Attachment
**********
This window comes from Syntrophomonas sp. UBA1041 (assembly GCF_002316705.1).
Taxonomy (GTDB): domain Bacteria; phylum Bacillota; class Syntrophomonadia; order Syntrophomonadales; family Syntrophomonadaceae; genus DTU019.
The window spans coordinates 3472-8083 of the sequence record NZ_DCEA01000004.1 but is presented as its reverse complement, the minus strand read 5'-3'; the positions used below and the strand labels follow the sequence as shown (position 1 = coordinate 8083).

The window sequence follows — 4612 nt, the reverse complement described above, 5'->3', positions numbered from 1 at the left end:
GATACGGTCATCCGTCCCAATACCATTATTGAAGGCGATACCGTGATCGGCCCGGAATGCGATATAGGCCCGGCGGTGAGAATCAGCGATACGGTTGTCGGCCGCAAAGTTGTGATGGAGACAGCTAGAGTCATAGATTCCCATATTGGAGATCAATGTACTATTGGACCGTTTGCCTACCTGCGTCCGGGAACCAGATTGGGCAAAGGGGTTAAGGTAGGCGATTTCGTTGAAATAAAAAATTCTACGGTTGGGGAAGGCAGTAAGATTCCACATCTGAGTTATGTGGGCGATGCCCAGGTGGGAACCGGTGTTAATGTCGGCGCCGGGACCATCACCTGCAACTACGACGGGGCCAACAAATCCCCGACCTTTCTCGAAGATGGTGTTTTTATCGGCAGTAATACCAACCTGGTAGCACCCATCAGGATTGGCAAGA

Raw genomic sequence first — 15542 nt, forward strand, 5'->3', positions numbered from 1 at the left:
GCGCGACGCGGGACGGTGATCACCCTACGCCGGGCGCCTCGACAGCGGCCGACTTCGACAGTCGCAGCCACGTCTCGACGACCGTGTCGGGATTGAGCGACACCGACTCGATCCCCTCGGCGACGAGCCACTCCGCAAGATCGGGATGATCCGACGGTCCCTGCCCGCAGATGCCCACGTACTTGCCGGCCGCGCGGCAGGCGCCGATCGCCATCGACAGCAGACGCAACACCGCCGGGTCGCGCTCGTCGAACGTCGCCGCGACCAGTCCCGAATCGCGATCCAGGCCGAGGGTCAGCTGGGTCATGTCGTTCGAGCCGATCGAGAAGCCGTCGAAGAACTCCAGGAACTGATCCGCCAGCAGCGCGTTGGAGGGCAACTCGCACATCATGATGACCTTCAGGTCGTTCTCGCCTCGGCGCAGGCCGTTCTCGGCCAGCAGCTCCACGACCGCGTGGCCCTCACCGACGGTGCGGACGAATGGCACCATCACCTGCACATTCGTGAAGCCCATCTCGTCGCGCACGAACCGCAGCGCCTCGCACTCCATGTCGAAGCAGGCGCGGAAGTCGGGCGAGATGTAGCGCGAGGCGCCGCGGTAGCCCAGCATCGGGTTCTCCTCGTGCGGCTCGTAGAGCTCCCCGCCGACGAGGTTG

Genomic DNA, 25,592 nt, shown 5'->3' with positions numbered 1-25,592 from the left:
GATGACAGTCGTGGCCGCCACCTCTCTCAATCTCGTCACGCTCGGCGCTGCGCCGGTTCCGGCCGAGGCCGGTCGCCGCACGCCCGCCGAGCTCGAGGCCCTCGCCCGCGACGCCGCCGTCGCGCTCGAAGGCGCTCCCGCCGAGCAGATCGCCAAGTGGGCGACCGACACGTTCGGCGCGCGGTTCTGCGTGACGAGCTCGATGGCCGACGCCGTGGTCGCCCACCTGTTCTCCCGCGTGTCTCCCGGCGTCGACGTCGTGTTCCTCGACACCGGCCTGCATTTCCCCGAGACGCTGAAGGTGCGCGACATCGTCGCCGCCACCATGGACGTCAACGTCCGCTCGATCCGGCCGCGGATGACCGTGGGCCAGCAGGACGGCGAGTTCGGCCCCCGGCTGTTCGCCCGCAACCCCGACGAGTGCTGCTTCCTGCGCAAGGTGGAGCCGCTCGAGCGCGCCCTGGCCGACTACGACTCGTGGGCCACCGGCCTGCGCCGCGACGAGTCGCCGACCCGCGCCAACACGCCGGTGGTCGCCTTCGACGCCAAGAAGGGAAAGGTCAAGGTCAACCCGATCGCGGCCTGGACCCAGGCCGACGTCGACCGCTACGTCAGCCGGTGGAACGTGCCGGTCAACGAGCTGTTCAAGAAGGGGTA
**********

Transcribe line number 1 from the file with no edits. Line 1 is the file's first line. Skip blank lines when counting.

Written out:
This window comes from Syntrophomonas sp. UBA1041 (assembly GCF_002316705.1).